A women’s history class frequently offered at Chapman University glorifies Margaret Sanger while it avoids her racist beliefs, highlights the feminist revolution while sidesteps the suffrage movement’s family values, and heralds Roe v. Wade and the advent of birth control, all while failing to cite the feminist counter-culture movement.
That’s not only not surprising, it’s expected, as classrooms in colleges across America are used to recruit young women into the feminists ranks, says Carrie Lukas, managing director of the conservative Independent Women’s Forum.
“The purpose here is to advance the feminist movement,” Lukas says. “The college classroom is a recruitment tool.”
Lukas, author of “The Politically Incorrect Guide to Women, Sex, and Feminism,” says the vast majority of women studies classes do not offer fair and balanced approaches to the subject. It’s not unheard of for professors to skip relevant information, slant lesson plans, or skew lectures.
The course at Chapman University, a small liberal arts college in California, is a prime example of that.
When the course was taught in the spring, one student questioned its professor about Margaret Sanger’s widely reported racist beliefs after the professor finished praising the feminist for her work with birth control.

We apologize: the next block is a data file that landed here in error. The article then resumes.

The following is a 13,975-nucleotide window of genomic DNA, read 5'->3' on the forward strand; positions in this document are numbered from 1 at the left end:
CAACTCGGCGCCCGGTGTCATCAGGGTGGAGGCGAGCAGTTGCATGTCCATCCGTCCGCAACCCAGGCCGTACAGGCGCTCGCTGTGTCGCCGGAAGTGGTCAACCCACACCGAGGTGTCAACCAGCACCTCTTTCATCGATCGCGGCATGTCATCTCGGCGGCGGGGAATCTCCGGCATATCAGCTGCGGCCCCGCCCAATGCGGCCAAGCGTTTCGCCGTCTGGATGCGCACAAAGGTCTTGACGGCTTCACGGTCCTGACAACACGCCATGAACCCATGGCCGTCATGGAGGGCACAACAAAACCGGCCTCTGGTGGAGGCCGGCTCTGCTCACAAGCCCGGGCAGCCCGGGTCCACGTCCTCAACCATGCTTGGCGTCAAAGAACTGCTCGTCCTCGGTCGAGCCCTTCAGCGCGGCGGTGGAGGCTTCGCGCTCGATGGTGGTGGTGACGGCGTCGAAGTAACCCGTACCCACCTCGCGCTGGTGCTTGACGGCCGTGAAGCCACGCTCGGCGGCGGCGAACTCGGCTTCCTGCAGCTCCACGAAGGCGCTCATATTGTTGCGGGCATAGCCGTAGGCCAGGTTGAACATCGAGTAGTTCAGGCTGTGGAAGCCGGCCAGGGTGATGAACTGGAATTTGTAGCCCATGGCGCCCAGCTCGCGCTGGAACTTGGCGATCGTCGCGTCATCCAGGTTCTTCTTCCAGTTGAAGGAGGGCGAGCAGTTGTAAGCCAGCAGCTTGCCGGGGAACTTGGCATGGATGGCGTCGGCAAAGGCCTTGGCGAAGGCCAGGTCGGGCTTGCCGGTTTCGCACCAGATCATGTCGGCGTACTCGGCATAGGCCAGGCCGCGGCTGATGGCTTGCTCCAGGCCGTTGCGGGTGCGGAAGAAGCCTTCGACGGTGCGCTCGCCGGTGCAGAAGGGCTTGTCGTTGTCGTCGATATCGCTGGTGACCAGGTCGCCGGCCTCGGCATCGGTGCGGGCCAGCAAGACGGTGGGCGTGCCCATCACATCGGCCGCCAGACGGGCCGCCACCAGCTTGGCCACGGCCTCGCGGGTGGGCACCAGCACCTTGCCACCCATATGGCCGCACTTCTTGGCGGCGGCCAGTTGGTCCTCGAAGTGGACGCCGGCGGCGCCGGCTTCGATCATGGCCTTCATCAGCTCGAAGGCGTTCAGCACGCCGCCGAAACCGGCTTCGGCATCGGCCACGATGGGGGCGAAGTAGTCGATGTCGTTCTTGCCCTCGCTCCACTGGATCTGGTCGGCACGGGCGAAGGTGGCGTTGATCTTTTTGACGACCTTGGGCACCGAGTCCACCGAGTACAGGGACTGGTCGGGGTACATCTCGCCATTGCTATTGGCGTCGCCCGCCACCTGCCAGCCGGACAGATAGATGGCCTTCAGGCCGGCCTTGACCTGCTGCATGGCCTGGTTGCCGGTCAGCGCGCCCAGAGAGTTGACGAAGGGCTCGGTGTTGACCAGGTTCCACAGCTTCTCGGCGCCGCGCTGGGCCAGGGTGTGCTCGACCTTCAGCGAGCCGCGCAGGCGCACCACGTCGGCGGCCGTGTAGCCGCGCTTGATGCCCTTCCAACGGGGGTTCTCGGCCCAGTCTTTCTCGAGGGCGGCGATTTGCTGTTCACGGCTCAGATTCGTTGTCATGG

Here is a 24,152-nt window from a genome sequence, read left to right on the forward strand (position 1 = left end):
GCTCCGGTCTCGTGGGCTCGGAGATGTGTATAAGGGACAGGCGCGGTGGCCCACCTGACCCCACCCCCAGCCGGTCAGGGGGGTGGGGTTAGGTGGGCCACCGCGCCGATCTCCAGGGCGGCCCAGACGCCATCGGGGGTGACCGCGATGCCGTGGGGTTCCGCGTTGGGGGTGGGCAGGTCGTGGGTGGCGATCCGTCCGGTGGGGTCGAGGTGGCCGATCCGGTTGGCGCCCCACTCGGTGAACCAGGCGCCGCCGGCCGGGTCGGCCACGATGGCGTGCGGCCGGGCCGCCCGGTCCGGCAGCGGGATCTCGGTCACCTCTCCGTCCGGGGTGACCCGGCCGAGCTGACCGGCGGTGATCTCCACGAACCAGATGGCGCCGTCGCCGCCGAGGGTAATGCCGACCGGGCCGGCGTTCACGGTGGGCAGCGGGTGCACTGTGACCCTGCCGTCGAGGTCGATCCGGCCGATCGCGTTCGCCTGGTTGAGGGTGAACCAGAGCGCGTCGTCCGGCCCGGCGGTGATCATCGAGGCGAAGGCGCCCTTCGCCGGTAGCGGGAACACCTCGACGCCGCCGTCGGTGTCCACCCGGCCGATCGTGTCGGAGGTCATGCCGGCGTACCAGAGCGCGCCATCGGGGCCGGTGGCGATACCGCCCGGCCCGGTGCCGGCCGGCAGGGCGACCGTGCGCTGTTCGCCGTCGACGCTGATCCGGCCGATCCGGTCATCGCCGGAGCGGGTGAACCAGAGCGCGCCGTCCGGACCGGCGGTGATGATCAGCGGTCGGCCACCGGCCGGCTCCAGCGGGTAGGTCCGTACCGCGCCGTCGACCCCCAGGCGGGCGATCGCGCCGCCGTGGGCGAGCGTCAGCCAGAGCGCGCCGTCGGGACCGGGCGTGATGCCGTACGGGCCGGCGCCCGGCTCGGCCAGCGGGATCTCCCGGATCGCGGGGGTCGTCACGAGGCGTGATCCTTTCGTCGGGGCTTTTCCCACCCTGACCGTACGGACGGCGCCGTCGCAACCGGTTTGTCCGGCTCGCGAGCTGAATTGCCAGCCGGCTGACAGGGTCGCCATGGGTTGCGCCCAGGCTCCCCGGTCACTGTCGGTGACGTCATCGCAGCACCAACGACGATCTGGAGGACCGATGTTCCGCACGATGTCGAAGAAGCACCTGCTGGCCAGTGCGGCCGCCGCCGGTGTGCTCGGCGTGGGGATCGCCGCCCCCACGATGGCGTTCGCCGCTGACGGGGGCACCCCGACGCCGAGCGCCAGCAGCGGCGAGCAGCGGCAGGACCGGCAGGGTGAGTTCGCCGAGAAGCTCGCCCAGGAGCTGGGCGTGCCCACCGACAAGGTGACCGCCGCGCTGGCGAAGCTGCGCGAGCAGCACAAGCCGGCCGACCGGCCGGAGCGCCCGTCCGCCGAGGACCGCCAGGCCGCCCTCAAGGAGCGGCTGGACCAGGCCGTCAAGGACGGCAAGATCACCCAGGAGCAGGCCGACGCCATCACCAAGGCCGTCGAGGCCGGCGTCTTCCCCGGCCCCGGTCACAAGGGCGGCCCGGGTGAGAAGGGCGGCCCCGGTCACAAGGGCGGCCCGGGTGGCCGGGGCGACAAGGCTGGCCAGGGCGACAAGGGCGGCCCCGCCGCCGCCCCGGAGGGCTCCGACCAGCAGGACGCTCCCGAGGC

“Yes,” the professor admitted. “But a lot of people were at that time.”
In effect, the professor rendered Sanger’s background as a geneticist who supported the use of birth control and abortion to reduce minority populations moot.
The suffragettes’ pro-family values were also never broached in the class. Meanwhile, a disproportionate amount of of time was spent on the feminist revolution and the Roe v. Wade Supreme Court decision that legalized abortion.
The fact that Norma McCorvey, the original Jane Roe of Roe v. Wade, has since recanted her claim that she was raped and needed an abortion, and is now a spokeswoman for the prolife movement, also was not raised during the class.
The class at Chapman follows a formula feminists use to garner support, Lukas says.
Take, for example, the left-leaning National Women’s Studies Association, which states in the preamble to its Constitution that it is“committed to being a forum conducive to a dialogue and collective action among women dedicated to feminist education and change.”
The association is not shy about its connection with and dependence on the feminist movement, declaring that “women’s studies owes its existence to the movement for the liberation of women.” And in turn, female professors help feed into that “feminist education and change.”
But this promotion of only one perspective is a disservice to women, Lukas says.
“College is a time when you should be learning to evaluate things on your own,” she says. “This is where we should have the opportunity to learn the benefits and weaknesses to both sides.”
And with all the recent talk about the war on women, perhaps the real war on women is the fact that they are not really learning their own history.
“The study of women and society should be robust and fascinating,” Lukas says. “It’s a shame to push one agenda. Truly a lost opportunity.”
Fix contributor Nicole Swinford is a student at Chapman University.